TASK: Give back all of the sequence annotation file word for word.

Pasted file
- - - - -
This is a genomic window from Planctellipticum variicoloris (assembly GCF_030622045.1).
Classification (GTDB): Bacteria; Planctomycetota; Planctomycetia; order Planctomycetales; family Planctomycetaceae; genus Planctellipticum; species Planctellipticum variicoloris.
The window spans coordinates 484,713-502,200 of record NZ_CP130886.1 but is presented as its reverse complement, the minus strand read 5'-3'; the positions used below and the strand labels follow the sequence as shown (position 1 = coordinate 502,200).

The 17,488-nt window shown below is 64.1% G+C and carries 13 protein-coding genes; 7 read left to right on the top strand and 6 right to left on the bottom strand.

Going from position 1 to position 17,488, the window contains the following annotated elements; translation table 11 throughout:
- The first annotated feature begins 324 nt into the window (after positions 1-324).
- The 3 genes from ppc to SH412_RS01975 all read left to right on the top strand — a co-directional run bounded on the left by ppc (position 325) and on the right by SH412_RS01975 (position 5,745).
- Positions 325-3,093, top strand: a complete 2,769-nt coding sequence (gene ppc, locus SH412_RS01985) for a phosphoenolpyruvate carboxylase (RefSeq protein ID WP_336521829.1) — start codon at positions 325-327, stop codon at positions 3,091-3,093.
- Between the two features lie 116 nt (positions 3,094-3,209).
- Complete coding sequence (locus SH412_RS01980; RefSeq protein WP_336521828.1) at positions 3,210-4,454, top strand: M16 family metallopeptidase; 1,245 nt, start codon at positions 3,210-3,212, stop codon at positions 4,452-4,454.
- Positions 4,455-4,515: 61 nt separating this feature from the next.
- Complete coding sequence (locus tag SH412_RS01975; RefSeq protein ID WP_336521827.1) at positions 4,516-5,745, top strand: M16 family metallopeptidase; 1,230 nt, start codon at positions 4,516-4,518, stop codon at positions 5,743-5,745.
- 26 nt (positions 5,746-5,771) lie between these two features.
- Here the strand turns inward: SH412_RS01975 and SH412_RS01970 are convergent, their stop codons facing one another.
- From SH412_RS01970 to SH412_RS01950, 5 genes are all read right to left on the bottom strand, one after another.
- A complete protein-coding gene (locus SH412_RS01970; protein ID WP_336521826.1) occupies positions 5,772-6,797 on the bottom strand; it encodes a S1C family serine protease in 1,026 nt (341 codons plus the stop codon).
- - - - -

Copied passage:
This is a genomic window from Planctellipticum variicoloris (assembly GCF_030622045.1).
Classification (GTDB): Bacteria; Planctomycetota; Planctomycetia; order Planctomycetales; family Planctomycetaceae; genus Planctellipticum; species Planctellipticum variicoloris.
The window spans coordinates 484,713-502,200 of record NZ_CP130886.1 but is presented as its reverse complement, the minus strand read 5'-3'; the positions used below and the strand labels follow the sequence as shown (position 1 = coordinate 502,200).

The 17,488-nt window shown below is 64.1% G+C and carries 13 protein-coding genes; 7 read left to right on the top strand and 6 right to left on the bottom strand.

Going from position 1 to position 17,488, the window contains the following annotated elements; translation table 11 throughout:
- The first annotated feature begins 324 nt into the window (after positions 1-324).
- The 3 genes from ppc to SH412_RS01975 all read left to right on the top strand — a co-directional run bounded on the left by ppc (position 325) and on the right by SH412_RS01975 (position 5,745).
- Positions 325-3,093, top strand: a complete 2,769-nt coding sequence (gene ppc, locus SH412_RS01985) for a phosphoenolpyruvate carboxylase (RefSeq protein ID WP_336521829.1) — start codon at positions 325-327, stop codon at positions 3,091-3,093.
- Between the two features lie 116 nt (positions 3,094-3,209).
- Complete coding sequence (locus SH412_RS01980; RefSeq protein WP_336521828.1) at positions 3,210-4,454, top strand: M16 family metallopeptidase; 1,245 nt, start codon at positions 3,210-3,212, stop codon at positions 4,452-4,454.
- Positions 4,455-4,515: 61 nt separating this feature from the next.
- Complete coding sequence (locus tag SH412_RS01975; RefSeq protein ID WP_336521827.1) at positions 4,516-5,745, top strand: M16 family metallopeptidase; 1,230 nt, start codon at positions 4,516-4,518, stop codon at positions 5,743-5,745.
- 26 nt (positions 5,746-5,771) lie between these two features.
- Here the strand turns inward: SH412_RS01975 and SH412_RS01970 are convergent, their stop codons facing one another.
- From SH412_RS01970 to SH412_RS01950, 5 genes are all read right to left on the bottom strand, one after another.
- A complete protein-coding gene (locus SH412_RS01970; protein ID WP_336521826.1) occupies positions 5,772-6,797 on the bottom strand; it encodes a S1C family serine protease in 1,026 nt (341 codons plus the stop codon).